A triple treat at Tuggeranong

A triple treat at Tuggeranong

Pictured above: The results of the Spider-Man comic drawing workshop.

This past weekend has provided a “triple treat” for the people of the Tuggeranong Uniting Church and the community of the Tuggeranong Valley, in the south of Canberra.

The first “treat” was the emergence of beautiful tulips in the garden beds at the entry to the church. The colourful flowers are part of Floriade Reimagined, a community initiative that that ACT Government put in place in 2020 when the COVID pandemic meant that the annual Floriade display in Commonwealth Park could not be held.

The government provided bulbs to churches and community organisations, to be planted on their properties, and thus enable a reimagined form for Floriade to take place. During the period of lockdown, Canberrans were able to drive around the city and admire colourful displays at many dispersed sights. Tuggeranong Uniting Church was one of those, and since Floriade Reimagined has continued each year since 2020, the annual display of tulips was on again this year.

The second “treat” was the annual SpringFest, held on the grounds and in the building of the Tuggeranong Uniting Church (TUC). A fruitful partnership with local environmental advocacy group SEE-Change has led to SpringFest being a combination of a typical church Spring Fair and a community day with a focus on sustainability and environmental responsibility.

The carpark was filled with stalls, with the SEE-Change stall providing information on many ways to reduce our carbon footprint. Another stall provided a recycling drop-off point for a range of household items. Other stall holders offered demonstrations of how to make beeswax wraps, a Trash to Treasure Art Competition, an Indigenous Art collection of items, a Repurposed Art stall, garden tools sharpening and repairs, rock painting for the kids, and head and neck massages for stressed adults.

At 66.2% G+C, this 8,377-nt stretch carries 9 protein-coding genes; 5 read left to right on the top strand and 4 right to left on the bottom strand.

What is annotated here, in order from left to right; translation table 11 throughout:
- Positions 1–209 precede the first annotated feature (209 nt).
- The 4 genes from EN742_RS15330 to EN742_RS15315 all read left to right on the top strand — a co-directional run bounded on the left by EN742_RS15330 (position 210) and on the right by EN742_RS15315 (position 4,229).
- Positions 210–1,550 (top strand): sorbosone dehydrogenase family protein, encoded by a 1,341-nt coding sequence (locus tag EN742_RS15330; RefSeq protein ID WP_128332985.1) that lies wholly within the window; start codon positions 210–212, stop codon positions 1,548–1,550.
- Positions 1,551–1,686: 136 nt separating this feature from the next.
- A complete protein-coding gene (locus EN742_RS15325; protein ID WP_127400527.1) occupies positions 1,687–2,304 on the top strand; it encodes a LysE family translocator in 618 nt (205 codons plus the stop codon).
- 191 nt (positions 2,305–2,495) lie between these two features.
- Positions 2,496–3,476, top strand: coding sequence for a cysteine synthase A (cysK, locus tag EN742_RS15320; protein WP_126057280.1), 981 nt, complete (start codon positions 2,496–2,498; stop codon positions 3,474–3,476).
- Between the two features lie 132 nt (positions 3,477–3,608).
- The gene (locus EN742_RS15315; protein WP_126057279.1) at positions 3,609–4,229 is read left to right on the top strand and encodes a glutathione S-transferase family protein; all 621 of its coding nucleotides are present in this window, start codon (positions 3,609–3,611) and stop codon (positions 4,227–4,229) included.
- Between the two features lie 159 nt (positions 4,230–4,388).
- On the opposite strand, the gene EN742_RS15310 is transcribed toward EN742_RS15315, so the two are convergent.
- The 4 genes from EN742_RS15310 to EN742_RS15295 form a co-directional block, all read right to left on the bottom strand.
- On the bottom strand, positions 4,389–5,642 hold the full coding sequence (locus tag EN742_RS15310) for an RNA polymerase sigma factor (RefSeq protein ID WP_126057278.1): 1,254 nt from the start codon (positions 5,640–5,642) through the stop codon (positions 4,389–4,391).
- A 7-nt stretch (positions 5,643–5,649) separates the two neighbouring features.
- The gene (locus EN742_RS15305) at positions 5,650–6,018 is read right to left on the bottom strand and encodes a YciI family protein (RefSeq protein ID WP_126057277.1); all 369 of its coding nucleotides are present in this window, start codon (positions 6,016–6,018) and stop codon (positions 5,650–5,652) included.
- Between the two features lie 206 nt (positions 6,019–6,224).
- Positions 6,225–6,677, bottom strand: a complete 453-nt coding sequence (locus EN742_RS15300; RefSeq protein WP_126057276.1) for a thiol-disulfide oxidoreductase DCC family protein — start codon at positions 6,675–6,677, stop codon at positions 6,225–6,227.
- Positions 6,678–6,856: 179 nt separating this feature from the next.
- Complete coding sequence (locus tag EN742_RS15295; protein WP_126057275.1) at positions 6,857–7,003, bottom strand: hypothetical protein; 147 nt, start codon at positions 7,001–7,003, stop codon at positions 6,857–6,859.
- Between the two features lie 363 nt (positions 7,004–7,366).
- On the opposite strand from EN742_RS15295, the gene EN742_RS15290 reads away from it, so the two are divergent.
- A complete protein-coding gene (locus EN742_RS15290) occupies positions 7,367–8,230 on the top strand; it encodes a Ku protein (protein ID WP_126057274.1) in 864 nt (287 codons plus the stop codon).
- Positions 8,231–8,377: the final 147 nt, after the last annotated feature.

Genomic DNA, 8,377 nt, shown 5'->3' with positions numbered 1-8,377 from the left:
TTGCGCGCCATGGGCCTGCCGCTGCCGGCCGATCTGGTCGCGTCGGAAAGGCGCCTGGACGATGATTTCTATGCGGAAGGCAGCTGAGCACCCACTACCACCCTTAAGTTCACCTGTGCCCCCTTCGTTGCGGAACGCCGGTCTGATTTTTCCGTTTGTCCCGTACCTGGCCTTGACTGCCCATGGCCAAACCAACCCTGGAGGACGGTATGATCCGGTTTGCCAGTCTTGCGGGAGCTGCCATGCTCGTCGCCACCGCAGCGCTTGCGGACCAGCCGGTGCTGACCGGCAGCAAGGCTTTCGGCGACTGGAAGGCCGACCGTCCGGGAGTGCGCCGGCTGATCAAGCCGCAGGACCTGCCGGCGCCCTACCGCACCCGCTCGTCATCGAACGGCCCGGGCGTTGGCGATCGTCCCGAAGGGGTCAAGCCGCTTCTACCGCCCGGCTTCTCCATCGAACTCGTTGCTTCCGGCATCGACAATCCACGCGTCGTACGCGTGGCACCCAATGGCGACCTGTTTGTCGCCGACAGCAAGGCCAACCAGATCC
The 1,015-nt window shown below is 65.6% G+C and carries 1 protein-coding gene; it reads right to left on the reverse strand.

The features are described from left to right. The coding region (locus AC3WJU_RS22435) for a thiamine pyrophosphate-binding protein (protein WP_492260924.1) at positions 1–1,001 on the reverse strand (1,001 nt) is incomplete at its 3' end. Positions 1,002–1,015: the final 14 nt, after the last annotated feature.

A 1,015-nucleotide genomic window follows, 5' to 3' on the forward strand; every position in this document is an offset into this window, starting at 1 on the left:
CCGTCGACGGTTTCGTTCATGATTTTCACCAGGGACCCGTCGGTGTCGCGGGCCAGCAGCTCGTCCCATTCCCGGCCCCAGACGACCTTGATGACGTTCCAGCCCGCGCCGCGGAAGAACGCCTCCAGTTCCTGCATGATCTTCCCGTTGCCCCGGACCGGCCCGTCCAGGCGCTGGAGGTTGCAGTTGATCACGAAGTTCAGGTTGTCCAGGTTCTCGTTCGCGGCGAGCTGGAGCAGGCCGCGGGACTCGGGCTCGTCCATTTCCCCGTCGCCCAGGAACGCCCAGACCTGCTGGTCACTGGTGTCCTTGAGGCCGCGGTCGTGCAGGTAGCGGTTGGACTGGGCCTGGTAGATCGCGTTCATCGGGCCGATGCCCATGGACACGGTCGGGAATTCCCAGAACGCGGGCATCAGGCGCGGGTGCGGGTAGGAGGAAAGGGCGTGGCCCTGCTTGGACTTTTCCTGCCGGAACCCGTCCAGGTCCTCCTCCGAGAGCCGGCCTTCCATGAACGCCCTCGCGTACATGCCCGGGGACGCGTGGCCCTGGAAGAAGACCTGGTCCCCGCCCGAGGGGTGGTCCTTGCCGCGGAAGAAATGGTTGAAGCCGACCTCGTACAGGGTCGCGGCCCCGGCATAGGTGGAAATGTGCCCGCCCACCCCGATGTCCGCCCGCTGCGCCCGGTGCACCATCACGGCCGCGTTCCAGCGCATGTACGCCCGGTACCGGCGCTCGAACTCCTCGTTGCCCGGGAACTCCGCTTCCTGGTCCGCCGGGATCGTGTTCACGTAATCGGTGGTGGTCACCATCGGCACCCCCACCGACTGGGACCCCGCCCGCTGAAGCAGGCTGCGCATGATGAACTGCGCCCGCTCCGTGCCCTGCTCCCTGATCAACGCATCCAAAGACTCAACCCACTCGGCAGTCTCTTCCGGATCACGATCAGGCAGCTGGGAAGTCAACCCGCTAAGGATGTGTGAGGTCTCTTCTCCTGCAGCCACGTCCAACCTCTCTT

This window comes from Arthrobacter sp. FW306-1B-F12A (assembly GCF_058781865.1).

Information about Eco-Sustainability was provided by Suburb Zero (transitioning Canberra to fully-electric), ACT No Waste (a part of the ACT Government City Services Directorate), and the Southern ACT Catchment Group (an umbrella group for active environmental groups in the areas of Woden, Weston Creek, Tuggeranong and Tharwa).

In the Erindale Neighbourhood Centre on one side of the church, Spider-Man led a comic-drawing workshop—much to the delight of the children attending—and Elizabeth Raine explained how to reduce plastic by using alternatives in everyday household items that are more environmentally friendly. In the Erindale Community Garden on the other side of the church, workshops were offered on Composting and Worm Farms and Keeping Backyard Chickens, as well as an Introduction to Permaculture.

The church building had a cake stall run by the Girls Brigade, clothing from the Red Dove Op Shop, books galore, crafts from church members and community members alike, a stall for clothes and repairs, a nature photography stall, and a comfortable space to sit and enjoy the cakes and slices made by TUC members, while drinking coffee or tea, and enjoying the live music provided throughout the day.

Over 400 people came to SpringFest, making it one of the highlight events for the church each year. All who came were greeted on entry by the Mad Hatter—aka the Rev. Sharon Jacobs, Growth and Relationships Minister at TUC. When people entered the church building, the Spring Fairy—aka the Rev. Elizabeth Raine, TUC Minister—beguiled them with her sparkling wings and enticed people to buy monkeys made by vulnerable Cambodian women, to support their micro-enterprise.